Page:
Upon hearing the encouragement of Laches, Socrates poses, once again, the essential question of what teachers or students he or the two generals may have had. However, Socrates then chooses to abandon this mode of inquiry in favor of another. Now, he focuses on the nature of the quality that they are discussing. For in order to decide if a person is well versed in something, Socrates argues, the exact nature of that thing must be decided. Socrates demonstrates this by stating that if we did not know the nature of a quality such as sight, then we would never know how to go about advising a person medically upon the health of their eyes.

Socrates states that the quality under investigation, in this case, is virtue. Therefore, he claims, they must investigate the nature of virtue since one cannot advise on a subject about which one is ignorant. Socrates then asks Laches if we can in fact know the nature of virtue and that if we know the nature of virtue, will we be able to tell others of it. Laches answers both questions affirmatively, thus allowing Socrates to test Laches's own knowledge of the nature of virtue.

First, Socrates chooses to question Laches about a part of the nature of virtue. Most appropriately, Socrates questions Laches concerning the part of virtue that is most relevant to the art of fighting in armor—courage. Laches responds to Socrates's questioning by stating that Socrates is a man of courage for he fought bravely at the battle of Delium. Socrates replies, however that Laches has not answered the question he asked but has answered another one. Socrates explains his meaning by asking Laches if he would consider a man courageous who fights by fleeing instead of remaining at his post. Socrates then asks Laches to consider the Scythian cavalry, who fight valiantly while fleeing, and to consider the hero Aeneas who, according to Homer, was always fleeing on his horses in battle.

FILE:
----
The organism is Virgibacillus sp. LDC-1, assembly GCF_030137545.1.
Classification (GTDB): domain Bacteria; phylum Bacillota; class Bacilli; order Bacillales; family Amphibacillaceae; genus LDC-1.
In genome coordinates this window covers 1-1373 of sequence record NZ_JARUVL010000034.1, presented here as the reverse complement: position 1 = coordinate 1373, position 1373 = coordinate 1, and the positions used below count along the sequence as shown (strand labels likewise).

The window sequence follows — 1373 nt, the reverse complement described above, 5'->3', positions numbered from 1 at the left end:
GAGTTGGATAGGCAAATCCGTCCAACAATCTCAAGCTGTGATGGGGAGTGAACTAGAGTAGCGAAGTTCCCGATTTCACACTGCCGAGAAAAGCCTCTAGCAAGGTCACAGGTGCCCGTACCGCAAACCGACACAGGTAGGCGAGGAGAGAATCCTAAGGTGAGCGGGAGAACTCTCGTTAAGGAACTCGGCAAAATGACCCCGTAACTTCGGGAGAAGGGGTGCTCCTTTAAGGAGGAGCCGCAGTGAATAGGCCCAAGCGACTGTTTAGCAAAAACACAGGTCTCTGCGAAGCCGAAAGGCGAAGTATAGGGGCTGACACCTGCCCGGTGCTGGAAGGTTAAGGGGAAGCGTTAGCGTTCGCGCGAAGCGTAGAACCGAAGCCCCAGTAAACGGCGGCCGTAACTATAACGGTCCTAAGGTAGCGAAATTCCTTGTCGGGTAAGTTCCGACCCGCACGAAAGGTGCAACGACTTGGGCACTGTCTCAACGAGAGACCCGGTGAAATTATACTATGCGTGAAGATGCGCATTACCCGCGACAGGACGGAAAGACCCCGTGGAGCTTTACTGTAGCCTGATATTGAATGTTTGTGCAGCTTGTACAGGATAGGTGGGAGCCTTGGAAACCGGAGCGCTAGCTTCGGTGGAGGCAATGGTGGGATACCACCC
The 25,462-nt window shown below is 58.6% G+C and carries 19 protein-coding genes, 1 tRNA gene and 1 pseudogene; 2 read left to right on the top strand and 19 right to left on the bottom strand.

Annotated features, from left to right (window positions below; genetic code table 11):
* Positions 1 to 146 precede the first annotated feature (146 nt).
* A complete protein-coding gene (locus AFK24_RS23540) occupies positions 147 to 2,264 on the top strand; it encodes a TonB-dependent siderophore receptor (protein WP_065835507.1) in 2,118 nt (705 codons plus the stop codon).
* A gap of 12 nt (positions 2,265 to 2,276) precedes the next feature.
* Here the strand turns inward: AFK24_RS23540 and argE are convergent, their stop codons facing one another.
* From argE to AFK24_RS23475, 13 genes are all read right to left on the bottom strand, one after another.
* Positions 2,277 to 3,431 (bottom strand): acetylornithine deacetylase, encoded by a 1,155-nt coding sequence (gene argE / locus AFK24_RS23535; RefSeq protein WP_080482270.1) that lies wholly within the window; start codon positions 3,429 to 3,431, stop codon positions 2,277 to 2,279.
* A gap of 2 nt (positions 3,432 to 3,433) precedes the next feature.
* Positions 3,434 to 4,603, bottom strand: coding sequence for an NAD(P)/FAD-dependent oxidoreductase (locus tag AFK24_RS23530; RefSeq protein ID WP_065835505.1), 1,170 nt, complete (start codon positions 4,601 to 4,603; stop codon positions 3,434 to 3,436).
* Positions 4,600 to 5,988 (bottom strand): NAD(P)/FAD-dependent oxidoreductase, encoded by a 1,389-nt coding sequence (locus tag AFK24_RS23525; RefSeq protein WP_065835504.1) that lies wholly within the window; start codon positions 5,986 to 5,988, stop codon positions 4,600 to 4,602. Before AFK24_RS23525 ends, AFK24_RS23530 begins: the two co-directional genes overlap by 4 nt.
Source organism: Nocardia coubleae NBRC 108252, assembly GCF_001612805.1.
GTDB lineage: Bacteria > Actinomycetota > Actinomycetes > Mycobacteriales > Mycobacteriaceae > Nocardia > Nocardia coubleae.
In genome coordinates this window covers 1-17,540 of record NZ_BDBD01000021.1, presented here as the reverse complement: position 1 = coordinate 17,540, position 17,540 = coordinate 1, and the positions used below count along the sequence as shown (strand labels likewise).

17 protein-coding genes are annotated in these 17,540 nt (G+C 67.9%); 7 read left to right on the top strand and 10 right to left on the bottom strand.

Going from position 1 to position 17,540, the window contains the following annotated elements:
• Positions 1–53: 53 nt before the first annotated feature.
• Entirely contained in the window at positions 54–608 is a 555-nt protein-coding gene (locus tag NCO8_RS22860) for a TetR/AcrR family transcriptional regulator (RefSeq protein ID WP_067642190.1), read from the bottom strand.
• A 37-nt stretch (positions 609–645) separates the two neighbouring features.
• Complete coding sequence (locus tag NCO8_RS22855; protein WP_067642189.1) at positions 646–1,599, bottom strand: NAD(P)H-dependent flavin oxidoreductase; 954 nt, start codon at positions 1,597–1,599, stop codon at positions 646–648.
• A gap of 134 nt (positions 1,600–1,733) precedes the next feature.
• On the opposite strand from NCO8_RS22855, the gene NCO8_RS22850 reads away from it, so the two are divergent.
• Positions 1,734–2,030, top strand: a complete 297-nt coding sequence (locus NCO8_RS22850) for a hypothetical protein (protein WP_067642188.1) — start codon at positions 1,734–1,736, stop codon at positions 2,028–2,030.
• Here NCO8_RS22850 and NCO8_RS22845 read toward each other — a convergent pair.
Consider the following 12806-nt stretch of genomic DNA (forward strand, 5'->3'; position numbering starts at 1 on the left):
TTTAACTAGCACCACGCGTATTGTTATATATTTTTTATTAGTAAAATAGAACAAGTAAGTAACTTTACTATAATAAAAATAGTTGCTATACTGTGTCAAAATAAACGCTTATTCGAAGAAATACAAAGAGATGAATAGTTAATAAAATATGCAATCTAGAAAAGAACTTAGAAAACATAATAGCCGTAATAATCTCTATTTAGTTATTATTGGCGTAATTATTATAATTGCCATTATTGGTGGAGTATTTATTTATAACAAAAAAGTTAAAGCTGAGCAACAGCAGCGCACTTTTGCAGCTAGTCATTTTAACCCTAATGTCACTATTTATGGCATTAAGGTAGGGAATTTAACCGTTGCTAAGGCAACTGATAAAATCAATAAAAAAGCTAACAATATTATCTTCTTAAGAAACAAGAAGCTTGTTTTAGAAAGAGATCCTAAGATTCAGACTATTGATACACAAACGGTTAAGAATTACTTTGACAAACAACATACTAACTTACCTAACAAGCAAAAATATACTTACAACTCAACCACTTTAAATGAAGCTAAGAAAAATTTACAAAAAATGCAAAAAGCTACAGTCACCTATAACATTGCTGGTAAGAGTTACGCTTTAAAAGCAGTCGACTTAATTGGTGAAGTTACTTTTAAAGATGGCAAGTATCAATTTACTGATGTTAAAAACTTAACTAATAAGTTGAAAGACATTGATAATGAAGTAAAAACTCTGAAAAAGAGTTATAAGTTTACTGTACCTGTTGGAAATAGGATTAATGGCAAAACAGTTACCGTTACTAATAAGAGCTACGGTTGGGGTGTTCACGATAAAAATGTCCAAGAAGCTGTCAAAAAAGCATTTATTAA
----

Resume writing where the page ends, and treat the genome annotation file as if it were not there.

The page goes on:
Since such examples are obvious examples of bravery and yet do not fit the condition of Laches's definition of courage, Socrates refines the question he wishes to ask. Socrates claims that he meant to ask Laches not only of the nature of courage possessed by foot soldiers who man their post, but of the kind of courage possessed by many in general, whether in battle, in politics, in poverty, or in fear. Socrates reinforces his point by taking the example of quickness, which may be found "in running, speaking, or in playing the lyre." In the case of quickness, Socrates reasons, one would define it most generally as the quality that accomplishes much in a little time. Socrates goes on to ask Laches to provide a definition of courage that includes all the cases in which a person might be said to be courageous.


This part contains the first elenchus of the dialogue in which Socrates draws out a definition from one of his companions only to undercut it using its own inconsistencies. To introduce the elenchus, Socrates shifts the focus from finding teachers of virtue, to the task of isolating virtue itself for closer study. Socrates first tries to concentrate on the nature of virtue by demonstrating how central understanding the nature of sight is to helping a person to maintain healthy eyes and seeing clearly. Just so, understanding the nature of virtue is in Socrates's mind essential to understanding how to instruct the children of Lysimachus and Melesias to have healthy, virtuous souls.

One may see here the beginnings of Plato's beliefs in the abstract world of forms, which entered the middle period of his philosophy well after he finished the Laches. Since any definition Laches gives, which is grounded in particular experience or example will fail to account for every situation of courage, it seems that Socrates is asking for an account of courage abstract enough to qualify as one of the entities Plato later calls a "form." After rebutting Laches's initial account of courage, Socrates asks Laches to come up with a catch-all definition of courage that would account for every single instance of the virtue. It seems here that Socrates is asking for a kind of "disembodied courage" stripped of all situation and context.

Socrates steers Laches towards a more general definition of courage by examining quickness in its most general form. However, it seems that Socrates gives Laches false hope in this deceivingly simple comparison. Whereas it is relatively simple to state what quickness would be in any given situation—the quality that accomplishes much in little time—it is much more difficult to say what acting courageously would be in any given situation. Unlike quickness, which demands a similar kind of action each time, courage, as Socrates demonstrated, can be embodied by actions exactly opposite from one another. Perhaps this is why Socrates defines quickness himself but only asks questions about courage.